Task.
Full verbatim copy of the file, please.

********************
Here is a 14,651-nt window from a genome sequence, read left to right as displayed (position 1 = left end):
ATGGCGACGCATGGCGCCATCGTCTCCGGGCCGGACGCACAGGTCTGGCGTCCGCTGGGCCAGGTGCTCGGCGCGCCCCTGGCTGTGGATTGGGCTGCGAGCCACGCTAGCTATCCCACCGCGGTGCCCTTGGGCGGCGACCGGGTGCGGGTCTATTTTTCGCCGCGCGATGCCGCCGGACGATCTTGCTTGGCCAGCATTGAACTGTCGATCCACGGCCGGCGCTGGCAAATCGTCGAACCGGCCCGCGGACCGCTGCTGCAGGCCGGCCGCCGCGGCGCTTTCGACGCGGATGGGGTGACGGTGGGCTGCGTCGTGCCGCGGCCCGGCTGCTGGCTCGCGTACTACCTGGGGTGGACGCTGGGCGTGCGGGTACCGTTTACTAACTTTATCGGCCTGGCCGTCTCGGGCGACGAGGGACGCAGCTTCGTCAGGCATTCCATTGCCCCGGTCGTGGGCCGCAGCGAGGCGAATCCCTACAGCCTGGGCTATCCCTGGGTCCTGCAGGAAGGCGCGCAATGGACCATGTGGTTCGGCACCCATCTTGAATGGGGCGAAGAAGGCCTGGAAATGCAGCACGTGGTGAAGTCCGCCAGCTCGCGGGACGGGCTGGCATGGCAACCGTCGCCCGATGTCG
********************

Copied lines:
Here is a 14,651-nt window from a genome sequence, read left to right as displayed (position 1 = left end):
ATGGCGACGCATGGCGCCATCGTCTCCGGGCCGGACGCACAGGTCTGGCGTCCGCTGGGCCAGGTGCTCGGCGCGCCCCTGGCTGTGGATTGGGCTGCGAGCCACGCTAGCTATCCCACCGCGGTGCCCTTGGGCGGCGACCGGGTGCGGGTCTATTTTTCGCCGCGCGATGCCGCCGGACGATCTTGCTTGGCCAGCATTGAACTGTCGATCCACGGCCGGCGCTGGCAAATCGTCGAACCGGCCCGCGGACCGCTGCTGCAGGCCGGCCGCCGCGGCGCTTTCGACGCGGATGGGGTGACGGTGGGCTGCGTCGTGCCGCGGCCCGGCTGCTGGCTCGCGTACTACCTGGGGTGGACGCTGGGCGTGCGGGTACCGTTTACTAACTTTATCGGCCTGGCCGTCTCGGGCGACGAGGGACGCAGCTTCGTCAGGCATTCCATTGCCCCGGTCGTGGGCCGCAGCGAGGCGAATCCCTACAGCCTGGGCTATCCCTGGGTCCTGCAGGAAGGCGCGCAATGGACCATGTGGTTCGGCACCCATCTTGAATGGGGCGAAGAAGGCCTGGAAATGCAGCACGTGGTGAAGTCCGCCAGCTCGCGGGACGGGCTGGCATGGCAACCGTCGCCCGATGTCG